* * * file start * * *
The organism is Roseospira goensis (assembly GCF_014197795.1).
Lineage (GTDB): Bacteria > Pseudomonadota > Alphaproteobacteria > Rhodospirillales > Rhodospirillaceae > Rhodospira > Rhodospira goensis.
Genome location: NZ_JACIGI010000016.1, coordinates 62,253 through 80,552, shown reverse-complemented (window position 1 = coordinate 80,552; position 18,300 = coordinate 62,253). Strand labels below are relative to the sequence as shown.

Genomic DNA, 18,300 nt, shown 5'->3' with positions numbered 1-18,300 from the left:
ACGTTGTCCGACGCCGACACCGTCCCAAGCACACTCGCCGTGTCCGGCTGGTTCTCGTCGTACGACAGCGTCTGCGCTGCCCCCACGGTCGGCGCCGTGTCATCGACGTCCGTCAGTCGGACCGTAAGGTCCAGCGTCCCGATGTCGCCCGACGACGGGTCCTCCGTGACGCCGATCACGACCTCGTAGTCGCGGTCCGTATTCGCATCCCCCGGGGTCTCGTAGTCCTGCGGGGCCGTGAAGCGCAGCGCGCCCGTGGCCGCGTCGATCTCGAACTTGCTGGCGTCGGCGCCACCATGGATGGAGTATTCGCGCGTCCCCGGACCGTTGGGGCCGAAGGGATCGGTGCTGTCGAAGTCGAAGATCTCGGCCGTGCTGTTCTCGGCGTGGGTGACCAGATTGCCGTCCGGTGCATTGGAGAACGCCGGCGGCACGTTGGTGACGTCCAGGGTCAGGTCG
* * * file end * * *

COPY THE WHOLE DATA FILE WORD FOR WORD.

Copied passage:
The organism is Roseospira goensis (assembly GCF_014197795.1).
Lineage (GTDB): Bacteria > Pseudomonadota > Alphaproteobacteria > Rhodospirillales > Rhodospirillaceae > Rhodospira > Rhodospira goensis.
Genome location: NZ_JACIGI010000016.1, coordinates 62,253 through 80,552, shown reverse-complemented (window position 1 = coordinate 80,552; position 18,300 = coordinate 62,253). Strand labels below are relative to the sequence as shown.

Genomic DNA, 18,300 nt, shown 5'->3' with positions numbered 1-18,300 from the left:
ACGTTGTCCGACGCCGACACCGTCCCAAGCACACTCGCCGTGTCCGGCTGGTTCTCGTCGTACGACAGCGTCTGCGCTGCCCCCACGGTCGGCGCCGTGTCATCGACGTCCGTCAGTCGGACCGTAAGGTCCAGCGTCCCGATGTCGCCCGACGACGGGTCCTCCGTGACGCCGATCACGACCTCGTAGTCGCGGTCCGTATTCGCATCCCCCGGGGTCTCGTAGTCCTGCGGGGCCGTGAAGCGCAGCGCGCCCGTGGCCGCGTCGATCTCGAACTTGCTGGCGTCGGCGCCACCATGGATGGAGTATTCGCGCGTCCCCGGACCGTTGGGGCCGAAGGGATCGGTGCTGTCGAAGTCGAAGATCTCGGCCGTGCTGTTCTCGGCGTGGGTGACCAGATTGCCGTCCGGTGCATTGGAGAACGCCGGCGGCACGTTGGTGACGTCCAGGGTCAGGTCG